OK, so I study productivity, write about it occasionally, and practice what I preach—almost. Back from five trips in six weeks, getting back in the routine is proving tough. Yesterday I dove into email and didn’t come up for air until afternoon. Missed my post.
I’m still catching up from my Rockwell Automation trip the week before Thanksgiving and my Hewlett Packard Enterprise trip the week after. No, I don’t get jet lag. It’s just finding my morning routine.
Today’s post number one is another Rockwell Automation post. Last year witnessed the introduction of a little bot called Shelby. It was essentially an iPhone app similar to Siri. These bots incorporate Artificial Intelligence (or Machine Learning) and voice interaction. This year, the company expanded on the technology.
These bits of technology will be commonplace in a very short time.
Rockwell’s background discusses how expert data scientists requiring weeks of work plumb reams of data to uncover insights. Rockwell claims that expertise has been boxed in the new Project Sherlock artificial intelligence (AI) module.
This data-driven analytics algorithm is delivered inside a module that fits directly into the controller chassis. Once installed, Project Sherlock AI leverages novel physics-based modeling to “learn” the application that controller manages. The solution scours controller tags to identify the application or allows users to choose what they would like modeled by selecting inputs and outputs via an add-on-instruction (AOI). Project Sherlock AI will then quickly learn from the stream of data passing through the controller to build a model. This process can be accomplished in a matter of minutes. Vast quantities of historical data are not required, nor must the data ever leave the automation layer.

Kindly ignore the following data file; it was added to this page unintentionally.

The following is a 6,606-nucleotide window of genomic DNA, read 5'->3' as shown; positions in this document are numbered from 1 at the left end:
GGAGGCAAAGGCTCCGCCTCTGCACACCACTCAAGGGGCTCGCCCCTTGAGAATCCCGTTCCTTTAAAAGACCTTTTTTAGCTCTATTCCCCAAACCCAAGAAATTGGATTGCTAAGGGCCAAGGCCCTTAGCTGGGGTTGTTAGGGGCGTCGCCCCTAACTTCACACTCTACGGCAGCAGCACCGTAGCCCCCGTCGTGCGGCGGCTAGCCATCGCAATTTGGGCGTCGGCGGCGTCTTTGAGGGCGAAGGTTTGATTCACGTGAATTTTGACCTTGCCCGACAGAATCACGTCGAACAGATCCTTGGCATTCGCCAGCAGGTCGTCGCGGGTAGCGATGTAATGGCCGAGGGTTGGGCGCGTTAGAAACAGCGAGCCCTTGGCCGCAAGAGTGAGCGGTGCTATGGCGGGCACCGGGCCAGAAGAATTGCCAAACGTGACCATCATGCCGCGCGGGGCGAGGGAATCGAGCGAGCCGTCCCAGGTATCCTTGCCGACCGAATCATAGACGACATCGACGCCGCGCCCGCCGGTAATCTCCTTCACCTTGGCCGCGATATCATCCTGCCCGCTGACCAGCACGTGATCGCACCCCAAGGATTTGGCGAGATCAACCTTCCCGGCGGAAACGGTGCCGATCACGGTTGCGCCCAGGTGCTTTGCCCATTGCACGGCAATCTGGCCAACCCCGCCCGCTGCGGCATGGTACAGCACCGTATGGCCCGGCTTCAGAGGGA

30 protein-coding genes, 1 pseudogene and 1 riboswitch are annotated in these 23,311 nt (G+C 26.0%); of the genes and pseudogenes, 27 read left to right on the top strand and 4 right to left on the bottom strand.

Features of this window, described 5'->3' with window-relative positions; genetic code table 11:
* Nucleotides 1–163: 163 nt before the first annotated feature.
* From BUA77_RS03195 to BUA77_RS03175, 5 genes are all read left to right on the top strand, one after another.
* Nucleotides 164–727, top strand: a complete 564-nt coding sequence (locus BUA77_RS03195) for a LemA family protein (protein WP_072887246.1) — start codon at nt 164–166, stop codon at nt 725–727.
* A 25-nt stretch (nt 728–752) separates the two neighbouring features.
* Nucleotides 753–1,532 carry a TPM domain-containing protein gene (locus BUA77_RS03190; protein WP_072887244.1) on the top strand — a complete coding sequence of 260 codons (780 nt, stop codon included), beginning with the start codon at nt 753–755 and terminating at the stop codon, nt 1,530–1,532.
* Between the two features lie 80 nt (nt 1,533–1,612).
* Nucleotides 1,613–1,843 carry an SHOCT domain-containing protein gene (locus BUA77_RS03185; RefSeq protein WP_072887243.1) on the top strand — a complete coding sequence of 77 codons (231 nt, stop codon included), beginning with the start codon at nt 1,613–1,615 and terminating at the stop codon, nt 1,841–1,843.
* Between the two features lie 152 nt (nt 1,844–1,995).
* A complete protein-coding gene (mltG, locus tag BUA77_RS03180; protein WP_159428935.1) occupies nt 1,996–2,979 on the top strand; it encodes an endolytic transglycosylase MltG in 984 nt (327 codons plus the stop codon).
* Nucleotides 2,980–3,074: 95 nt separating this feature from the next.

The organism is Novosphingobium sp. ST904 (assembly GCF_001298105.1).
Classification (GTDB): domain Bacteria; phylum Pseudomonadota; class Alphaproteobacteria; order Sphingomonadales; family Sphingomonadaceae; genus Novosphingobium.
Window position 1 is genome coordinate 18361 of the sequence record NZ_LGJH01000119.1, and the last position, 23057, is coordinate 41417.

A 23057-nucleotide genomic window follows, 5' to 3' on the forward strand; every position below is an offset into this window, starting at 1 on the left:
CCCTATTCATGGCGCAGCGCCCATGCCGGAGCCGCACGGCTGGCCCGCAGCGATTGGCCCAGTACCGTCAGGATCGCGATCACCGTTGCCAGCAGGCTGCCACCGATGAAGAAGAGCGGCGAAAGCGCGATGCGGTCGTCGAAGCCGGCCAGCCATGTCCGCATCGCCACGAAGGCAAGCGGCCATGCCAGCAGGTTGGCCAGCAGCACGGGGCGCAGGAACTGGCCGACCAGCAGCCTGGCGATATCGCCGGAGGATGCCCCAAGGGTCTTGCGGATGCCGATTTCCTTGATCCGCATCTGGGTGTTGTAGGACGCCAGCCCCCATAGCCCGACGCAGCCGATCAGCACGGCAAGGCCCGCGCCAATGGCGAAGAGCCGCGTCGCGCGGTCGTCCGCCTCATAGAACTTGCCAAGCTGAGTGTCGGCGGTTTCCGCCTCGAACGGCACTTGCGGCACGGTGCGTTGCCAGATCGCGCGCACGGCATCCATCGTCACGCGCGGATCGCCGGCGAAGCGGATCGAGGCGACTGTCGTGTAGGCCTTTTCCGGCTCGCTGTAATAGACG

Once the model is built, the Project Sherlock solution continuously watches the operation looking for anomalies against its derived, principled understanding. If it spots a problem, it can trigger an alarm on an HMI screen or dashboard. Future iterations will go beyond diagnostics to direct users on how to remedy the issue or to automatically adjust system parameters to fix the problem without human intervention.
“Project Sherlock brings industrial producers amazingly smart analytics in a package that is easy to implement,” said Jonathan Wise, platform leader for the Control and Visualization Business, Rockwell Automation. “As our customers undergo digital transformation – using production data to help improve business outcomes – they can’t wait on expert-driven analytics. Even if there were enough industrial data scientists out there, not every company has the time or funds to employ them. This machine-learning tool creates powerful analytics from your automation infrastructure, painlessly – delivering value moments after it’s dropped in the Logix backplane.”
Project Sherlock diagnostics offer drastically reduced false-positive alarms as compared to other artificial intelligence solutions due to its physics-based modeling and foundation in industrial applications. For example, Project Sherlock AI can tell if a boiler temperature shift is related to a benign change in upstream operations or an abnormality that requires correction.
The initial version of Project Sherlock AI will include ready-to-use templates for boiler, pump and chiller operations, ideal for process or hybrid applications. Users can model additional applications with guided configuration.
Communications with the module are prioritized by the controller, so users can select how much data is sent and intervals of communication. The module does not add to controller CPU-load nor add to network traffic. Project Sherlock AI pilots have been running and producing results for the past 18 months.
Customers will be able to purchase the module in mid-2018.
This new artificial intelligence engine is part of a larger, expanding ecosystem of analytics offerings from Rockwell Automation that run across the plant floor for devices, machines and systems, as well as throughout the enterprise. Rockwell Automation developers are building connections so users who employ FactoryTalk Analytics for Devices tools will be able to interface with Project Sherlock AI via the Shelby chatbot and action cards. Analytics from Project Sherlock AI will be easily integrated into the FactoryTalk Analytics Platform to integrate plant-floor data into business intelligence strategies.